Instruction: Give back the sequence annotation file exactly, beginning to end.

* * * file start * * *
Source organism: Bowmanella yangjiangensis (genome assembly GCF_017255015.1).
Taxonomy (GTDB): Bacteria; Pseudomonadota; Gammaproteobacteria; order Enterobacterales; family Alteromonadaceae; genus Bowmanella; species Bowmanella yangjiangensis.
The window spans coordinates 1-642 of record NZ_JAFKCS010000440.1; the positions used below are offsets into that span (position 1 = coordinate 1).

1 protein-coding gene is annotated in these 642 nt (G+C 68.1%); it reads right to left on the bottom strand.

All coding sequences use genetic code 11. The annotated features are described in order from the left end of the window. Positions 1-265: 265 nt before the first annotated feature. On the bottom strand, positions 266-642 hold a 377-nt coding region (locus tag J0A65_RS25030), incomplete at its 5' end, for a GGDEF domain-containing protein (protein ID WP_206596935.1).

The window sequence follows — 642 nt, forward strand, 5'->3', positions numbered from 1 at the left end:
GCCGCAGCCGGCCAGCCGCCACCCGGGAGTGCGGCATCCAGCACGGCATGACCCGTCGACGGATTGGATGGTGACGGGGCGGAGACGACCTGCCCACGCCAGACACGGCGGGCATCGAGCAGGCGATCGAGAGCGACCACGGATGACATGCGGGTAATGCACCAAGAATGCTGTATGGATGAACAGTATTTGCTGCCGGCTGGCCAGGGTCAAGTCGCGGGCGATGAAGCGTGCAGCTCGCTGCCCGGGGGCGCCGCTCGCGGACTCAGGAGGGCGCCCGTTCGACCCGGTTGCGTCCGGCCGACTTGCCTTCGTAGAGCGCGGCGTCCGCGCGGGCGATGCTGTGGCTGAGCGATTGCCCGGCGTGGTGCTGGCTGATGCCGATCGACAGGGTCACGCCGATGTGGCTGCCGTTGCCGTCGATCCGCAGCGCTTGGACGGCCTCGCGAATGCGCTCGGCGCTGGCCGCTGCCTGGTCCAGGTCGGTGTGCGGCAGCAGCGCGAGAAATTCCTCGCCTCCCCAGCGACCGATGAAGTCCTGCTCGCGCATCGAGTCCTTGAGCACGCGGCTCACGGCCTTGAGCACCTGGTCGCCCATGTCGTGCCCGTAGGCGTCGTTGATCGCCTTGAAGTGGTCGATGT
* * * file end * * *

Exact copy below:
Source organism: Bowmanella yangjiangensis (genome assembly GCF_017255015.1).
Taxonomy (GTDB): Bacteria; Pseudomonadota; Gammaproteobacteria; order Enterobacterales; family Alteromonadaceae; genus Bowmanella; species Bowmanella yangjiangensis.
The window spans coordinates 1-642 of record NZ_JAFKCS010000440.1; the positions used below are offsets into that span (position 1 = coordinate 1).

1 protein-coding gene is annotated in these 642 nt (G+C 68.1%); it reads right to left on the bottom strand.

All coding sequences use genetic code 11. The annotated features are described in order from the left end of the window. Positions 1-265: 265 nt before the first annotated feature. On the bottom strand, positions 266-642 hold a 377-nt coding region (locus tag J0A65_RS25030), incomplete at its 5' end, for a GGDEF domain-containing protein (protein ID WP_206596935.1).

The window sequence follows — 642 nt, forward strand, 5'->3', positions numbered from 1 at the left end:
GCCGCAGCCGGCCAGCCGCCACCCGGGAGTGCGGCATCCAGCACGGCATGACCCGTCGACGGATTGGATGGTGACGGGGCGGAGACGACCTGCCCACGCCAGACACGGCGGGCATCGAGCAGGCGATCGAGAGCGACCACGGATGACATGCGGGTAATGCACCAAGAATGCTGTATGGATGAACAGTATTTGCTGCCGGCTGGCCAGGGTCAAGTCGCGGGCGATGAAGCGTGCAGCTCGCTGCCCGGGGGCGCCGCTCGCGGACTCAGGAGGGCGCCCGTTCGACCCGGTTGCGTCCGGCCGACTTGCCTTCGTAGAGCGCGGCGTCCGCGCGGGCGATGCTGTGGCTGAGCGATTGCCCGGCGTGGTGCTGGCTGATGCCGATCGACAGGGTCACGCCGATGTGGCTGCCGTTGCCGTCGATCCGCAGCGCTTGGACGGCCTCGCGAATGCGCTCGGCGCTGGCCGCTGCCTGGTCCAGGTCGGTGTGCGGCAGCAGCGCGAGAAATTCCTCGCCTCCCCAGCGACCGATGAAGTCCTGCTCGCGCATCGAGTCCTTGAGCACGCGGCTCACGGCCTTGAGCACCTGGTCGCCCATGTCGTGCCCGTAGGCGTCGTTGATCGCCTTGAAGTGGTCGATGT